I also wonder about how this group of people customarily relate to the police. A lot of times, if you're poor, you don't get in the habit of going to the cops or thinking that the cops will be on your side. You're used to seeing the cops arrest, for example, "both sides" in a domestic abuse case. Or you're used to seeing the cops get paid off. I've got to wonder if a factor in this wasn't simply that the kid had no mental framework for "I just saw something really terrible, I will go to the cops and they will believe me and not arrest me alongside the perpetrator".

What if the kid was basically in shock and too scared to get any kind of advice? No one who wasn't naive and in shock would write a poem about a murder he'd helped commit and leave it on his computer.

That's very, very different from choosing to sexually assault a girl and put the assault on the internet.
posted by Frowner at 6:21 PM on August 27, 2013 [13 favorites]


Thanks for linking to this. Nice piece of journalism.
posted by smoke at 6:38 PM on August 27, 2013


Both stories in the article, the murder story and the one about new family connections, were well worth reading. I hope the families get the chance to heal and remember their loved ones.
posted by arcticseal at 6:56 PM on August 27, 2013


I have been thinking a lot lately about how the US economy is awful in how vulnerable it leaves people. And this article fit in pretty well with those thoughts -- in this case, both the criminals and the victims were part of this vulnerable class. The criminal luring people to the woods so he could steal and sell their meager belongings and continue his threadbare boarding-house existence, and the victims lured there by a too good to be true job offer that would finally let them accumulate some savings and not worry about rent. Both criminal and victims were motivated by the effects of this horrible, cruel economic system. I hate this country.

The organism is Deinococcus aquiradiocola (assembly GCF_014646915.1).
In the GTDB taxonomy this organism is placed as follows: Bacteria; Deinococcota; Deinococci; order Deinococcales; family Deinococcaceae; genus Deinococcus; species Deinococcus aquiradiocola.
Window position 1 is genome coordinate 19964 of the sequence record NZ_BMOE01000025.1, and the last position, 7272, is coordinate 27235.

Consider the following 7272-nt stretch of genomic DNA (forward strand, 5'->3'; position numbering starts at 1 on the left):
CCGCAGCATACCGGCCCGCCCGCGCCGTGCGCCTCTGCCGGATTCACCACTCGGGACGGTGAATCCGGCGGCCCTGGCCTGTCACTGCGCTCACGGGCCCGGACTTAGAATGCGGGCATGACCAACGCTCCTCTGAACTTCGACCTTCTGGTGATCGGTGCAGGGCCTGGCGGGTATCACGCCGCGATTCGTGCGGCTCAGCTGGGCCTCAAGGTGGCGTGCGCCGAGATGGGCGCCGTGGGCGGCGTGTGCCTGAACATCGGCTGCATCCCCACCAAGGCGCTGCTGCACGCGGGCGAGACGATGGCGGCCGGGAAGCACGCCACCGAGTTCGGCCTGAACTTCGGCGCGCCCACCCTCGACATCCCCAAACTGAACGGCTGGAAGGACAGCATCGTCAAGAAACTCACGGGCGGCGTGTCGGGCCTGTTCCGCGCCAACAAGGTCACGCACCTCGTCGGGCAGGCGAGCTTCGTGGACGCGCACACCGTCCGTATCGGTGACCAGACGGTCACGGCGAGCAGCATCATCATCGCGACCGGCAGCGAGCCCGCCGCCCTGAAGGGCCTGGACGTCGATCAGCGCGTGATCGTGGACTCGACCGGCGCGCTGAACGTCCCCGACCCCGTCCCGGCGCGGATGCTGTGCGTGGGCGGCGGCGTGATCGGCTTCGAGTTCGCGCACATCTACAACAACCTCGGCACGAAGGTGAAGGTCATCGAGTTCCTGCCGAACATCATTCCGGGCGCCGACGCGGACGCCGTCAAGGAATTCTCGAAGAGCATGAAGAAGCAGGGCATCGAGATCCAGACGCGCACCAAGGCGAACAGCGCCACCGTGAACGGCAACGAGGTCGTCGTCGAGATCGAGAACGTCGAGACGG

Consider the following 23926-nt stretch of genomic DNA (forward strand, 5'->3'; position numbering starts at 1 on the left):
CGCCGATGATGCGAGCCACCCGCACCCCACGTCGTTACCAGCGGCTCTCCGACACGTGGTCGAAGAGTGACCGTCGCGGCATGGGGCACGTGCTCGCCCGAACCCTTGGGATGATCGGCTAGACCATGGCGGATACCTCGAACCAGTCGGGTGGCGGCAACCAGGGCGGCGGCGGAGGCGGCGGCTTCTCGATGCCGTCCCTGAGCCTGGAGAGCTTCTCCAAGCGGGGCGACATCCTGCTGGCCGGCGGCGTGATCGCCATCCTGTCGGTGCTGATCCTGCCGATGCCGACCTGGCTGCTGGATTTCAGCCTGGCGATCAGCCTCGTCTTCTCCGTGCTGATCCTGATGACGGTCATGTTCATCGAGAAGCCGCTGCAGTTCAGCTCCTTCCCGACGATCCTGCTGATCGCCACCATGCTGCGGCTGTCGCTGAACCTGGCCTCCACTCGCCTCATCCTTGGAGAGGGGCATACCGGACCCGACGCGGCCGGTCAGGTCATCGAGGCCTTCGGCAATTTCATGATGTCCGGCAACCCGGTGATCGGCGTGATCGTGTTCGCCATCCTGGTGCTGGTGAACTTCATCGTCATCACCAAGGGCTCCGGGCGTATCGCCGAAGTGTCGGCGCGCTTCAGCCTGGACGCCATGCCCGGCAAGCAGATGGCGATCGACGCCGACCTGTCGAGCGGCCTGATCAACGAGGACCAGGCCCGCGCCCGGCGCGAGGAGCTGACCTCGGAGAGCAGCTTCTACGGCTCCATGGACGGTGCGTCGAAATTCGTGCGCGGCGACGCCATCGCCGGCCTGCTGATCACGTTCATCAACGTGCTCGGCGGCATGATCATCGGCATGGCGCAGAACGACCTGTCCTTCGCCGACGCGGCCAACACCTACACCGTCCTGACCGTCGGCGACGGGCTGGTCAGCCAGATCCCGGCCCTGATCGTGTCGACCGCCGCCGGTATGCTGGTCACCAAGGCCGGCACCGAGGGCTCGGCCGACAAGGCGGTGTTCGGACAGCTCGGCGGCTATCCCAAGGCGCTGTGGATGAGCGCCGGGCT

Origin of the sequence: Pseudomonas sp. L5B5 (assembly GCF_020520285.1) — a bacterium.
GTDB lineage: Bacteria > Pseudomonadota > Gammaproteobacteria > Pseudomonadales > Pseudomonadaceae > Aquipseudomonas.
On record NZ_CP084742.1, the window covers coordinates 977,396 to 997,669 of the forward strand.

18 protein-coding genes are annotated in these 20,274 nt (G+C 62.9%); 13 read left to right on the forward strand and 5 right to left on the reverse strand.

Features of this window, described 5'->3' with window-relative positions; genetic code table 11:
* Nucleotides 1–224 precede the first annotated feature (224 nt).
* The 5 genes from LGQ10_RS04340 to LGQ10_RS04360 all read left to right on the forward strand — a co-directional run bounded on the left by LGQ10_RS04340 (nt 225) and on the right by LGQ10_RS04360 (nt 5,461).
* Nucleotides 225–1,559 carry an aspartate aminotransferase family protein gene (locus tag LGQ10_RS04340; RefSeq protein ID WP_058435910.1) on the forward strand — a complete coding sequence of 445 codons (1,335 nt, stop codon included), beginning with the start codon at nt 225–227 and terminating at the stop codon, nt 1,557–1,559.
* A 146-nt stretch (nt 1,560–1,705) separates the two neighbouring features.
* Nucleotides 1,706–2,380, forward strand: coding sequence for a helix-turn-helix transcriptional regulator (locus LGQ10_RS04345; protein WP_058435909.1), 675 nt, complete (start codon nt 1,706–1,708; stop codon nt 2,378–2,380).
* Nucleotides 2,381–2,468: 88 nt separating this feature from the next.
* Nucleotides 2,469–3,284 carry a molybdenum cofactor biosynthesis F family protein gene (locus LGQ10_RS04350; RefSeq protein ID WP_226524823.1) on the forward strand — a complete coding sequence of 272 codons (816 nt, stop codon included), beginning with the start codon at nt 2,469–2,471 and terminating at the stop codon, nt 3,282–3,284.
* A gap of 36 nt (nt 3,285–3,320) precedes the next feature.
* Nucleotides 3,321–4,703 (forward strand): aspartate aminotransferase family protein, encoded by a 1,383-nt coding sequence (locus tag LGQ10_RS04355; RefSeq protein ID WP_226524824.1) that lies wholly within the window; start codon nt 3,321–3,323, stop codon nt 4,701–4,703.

posted by Unified Theory at 7:24 PM on August 27, 2013 [2 favorites]


Brogan Rafferty deserves to serve life in prison and that is the most just punishment for him. Certainly, the second and third time around he knew exactly what he was doing and exactly what was going to happen. He was murdering those men to participate in robbery. A little profit was worth more to him than his victims' lives. He acted as a full and equal participant, not just tagging along. Of course now he says that he was afraid for his life (but he willingly joined in with a killer). In that case, he could have gone to the police and led them to the evidence. No one was preventing from from doing so. It's sad that he destroyed his life at such a young age, but he doesn't deserve a life in society any more, and he doesn't belong in society.
posted by knoyers at 7:42 PM on August 27, 2013 [4 favorites]


Rafferty had plenty of time to think about what had happened, and prevent future attacks. He was a willing accomplice.
posted by sonic meat machine at 8:26 PM on August 27, 2013 [3 favorites]


Rafferty's role in this seems strikingly like Lee Malvo's role in the DC sniper attacks, with the same kind of influence by a father figure and a similar degree of culpability by Rafferty.
posted by Unified Theory at 8:50 PM on August 27, 2013 [6 favorites]


Knoyers, you do understand that babies don't pop out of the womb with a full idea of good and evil, right? That at 16 his brain is still developing, and he was under the influence of an extremely manipulative adult?

We know the brains of humans is still maturing until we're in our 20s, and we have a different set of rules for judging those under 18 because a just society recognized that juveniles behave differently and aren't operating at the same mental capacity as adults. Unfortunately, the punishment fetishes that has overtaken the US means too many people care more about hurting those that step out of line than working towards rehabilitation.

More and more children are tried as adults as a consequence of this perverse punishment mentality. I weep at the loss of empathy in US culture.

I agree up thread with the idea of him being both a victim and a murderer. Bad, yes. But he should get the option of being rehabilitated. Otherwise we let Beasley take the life of yet another victim.